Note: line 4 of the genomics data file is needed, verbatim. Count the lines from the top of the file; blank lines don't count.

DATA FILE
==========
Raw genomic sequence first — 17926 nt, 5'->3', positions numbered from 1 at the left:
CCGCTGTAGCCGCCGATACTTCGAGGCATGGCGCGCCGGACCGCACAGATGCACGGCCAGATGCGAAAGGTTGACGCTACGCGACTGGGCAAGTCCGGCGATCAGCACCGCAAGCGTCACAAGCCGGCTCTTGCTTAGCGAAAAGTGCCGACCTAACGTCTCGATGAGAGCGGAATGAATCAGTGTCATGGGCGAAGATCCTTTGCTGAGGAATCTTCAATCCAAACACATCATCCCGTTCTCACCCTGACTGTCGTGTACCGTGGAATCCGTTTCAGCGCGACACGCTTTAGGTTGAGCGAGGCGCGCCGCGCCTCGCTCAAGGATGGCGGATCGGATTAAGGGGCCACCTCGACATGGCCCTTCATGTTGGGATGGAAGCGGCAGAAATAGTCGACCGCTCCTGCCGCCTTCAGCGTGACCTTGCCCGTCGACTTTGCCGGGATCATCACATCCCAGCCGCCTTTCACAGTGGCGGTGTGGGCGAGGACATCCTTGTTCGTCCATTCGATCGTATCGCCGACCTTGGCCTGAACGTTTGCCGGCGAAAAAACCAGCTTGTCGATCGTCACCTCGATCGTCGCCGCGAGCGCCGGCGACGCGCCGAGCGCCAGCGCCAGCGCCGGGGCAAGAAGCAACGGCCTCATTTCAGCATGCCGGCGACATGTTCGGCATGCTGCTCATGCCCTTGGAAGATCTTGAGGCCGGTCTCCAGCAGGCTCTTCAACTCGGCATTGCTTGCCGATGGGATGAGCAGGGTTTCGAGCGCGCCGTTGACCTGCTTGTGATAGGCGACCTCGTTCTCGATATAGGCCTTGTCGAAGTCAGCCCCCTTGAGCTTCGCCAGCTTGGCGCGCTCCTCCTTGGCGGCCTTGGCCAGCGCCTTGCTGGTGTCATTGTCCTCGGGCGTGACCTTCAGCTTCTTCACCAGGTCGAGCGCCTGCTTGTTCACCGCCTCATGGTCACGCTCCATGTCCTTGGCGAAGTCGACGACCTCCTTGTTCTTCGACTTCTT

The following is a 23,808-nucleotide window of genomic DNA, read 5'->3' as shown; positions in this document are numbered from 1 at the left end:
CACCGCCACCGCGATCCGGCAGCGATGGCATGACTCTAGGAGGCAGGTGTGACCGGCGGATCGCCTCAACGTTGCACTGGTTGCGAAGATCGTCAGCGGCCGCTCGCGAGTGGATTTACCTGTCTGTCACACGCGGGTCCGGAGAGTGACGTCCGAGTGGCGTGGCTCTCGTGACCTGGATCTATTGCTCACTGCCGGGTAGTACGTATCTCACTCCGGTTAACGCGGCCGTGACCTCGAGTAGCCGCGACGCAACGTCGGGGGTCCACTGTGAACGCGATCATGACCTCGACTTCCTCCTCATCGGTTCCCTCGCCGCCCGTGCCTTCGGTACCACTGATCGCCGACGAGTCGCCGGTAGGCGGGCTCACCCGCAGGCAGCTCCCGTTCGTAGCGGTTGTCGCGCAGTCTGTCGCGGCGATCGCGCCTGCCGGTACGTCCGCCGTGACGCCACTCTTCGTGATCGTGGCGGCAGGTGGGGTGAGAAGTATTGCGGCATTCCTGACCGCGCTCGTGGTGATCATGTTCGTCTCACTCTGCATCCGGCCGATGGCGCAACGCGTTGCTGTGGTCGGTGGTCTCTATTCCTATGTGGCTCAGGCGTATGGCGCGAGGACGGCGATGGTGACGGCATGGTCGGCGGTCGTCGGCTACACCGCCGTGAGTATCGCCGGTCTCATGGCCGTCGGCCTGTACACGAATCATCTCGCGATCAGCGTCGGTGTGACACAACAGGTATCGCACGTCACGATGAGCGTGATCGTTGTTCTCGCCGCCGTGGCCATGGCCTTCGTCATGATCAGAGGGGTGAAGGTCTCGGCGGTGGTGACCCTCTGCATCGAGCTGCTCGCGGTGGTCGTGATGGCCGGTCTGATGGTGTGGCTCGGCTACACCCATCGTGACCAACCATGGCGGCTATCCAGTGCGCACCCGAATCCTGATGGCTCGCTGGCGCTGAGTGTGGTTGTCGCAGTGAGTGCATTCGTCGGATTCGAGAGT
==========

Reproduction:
CACCGCCACCGCGATCCGGCAGCGATGGCATGACTCTAGGAGGCAGGTGTGACCGGCGGATCGCCTCAACGTTGCACTGGTTGCGAAGATCGTCAGCGGCCGCTCGCGAGTGGATTTACCTGTCTGTCACACGCGGGTCCGGAGAGTGACGTCCGAGTGGCGTGGCTCTCGTGACCTGGATCTATTGCTCACTGCCGGGTAGTACGTATCTCACTCCGGTTAACGCGGCCGTGACCTCGAGTAGCCGCGACGCAACGTCGGGGGTCCACTGTGAACGCGATCATGACCTCGACTTCCTCCTCATCGGTTCCCTCGCCGCCCGTGCCTTCGGTACCACTGATCGCCGACGAGTCGCCGGTAGGCGGGCTCACCCGCAGGCAGCTCCCGTTCGTAGCGGTTGTCGCGCAGTCTGTCGCGGCGATCGCGCCTGCCGGTACGTCCGCCGTGACGCCACTCTTCGTGATCGTGGCGGCAGGTGGGGTGAGAAGTATTGCGGCATTCCTGACCGCGCTCGTGGTGATCATGTTCGTCTCACTCTGCATCCGGCCGATGGCGCAACGCGTTGCTGTGGTCGGTGGTCTCTATTCCTATGTGGCTCAGGCGTATGGCGCGAGGACGGCGATGGTGACGGCATGGTCGGCGGTCGTCGGCTACACCGCCGTGAGTATCGCCGGTCTCATGGCCGTCGGCCTGTACACGAATCATCTCGCGATCAGCGTCGGTGTGACACAACAGGTATCGCACGTCACGATGAGCGTGATCGTTGTTCTCGCCGCCGTGGCCATGGCCTTCGTCATGATCAGAGGGGTGAAGGTCTCGGCGGTGGTGACCCTCTGCATCGAGCTGCTCGCGGTGGTCGTGATGGCCGGTCTGATGGTGTGGCTCGGCTACACCCATCGTGACCAACCATGGCGGCTATCCAGTGCGCACCCGAATCCTGATGGCTCGCTGGCGCTGAGTGTGGTTGTCGCAGTGAGTGCATTCGTCGGATTCGAGAGT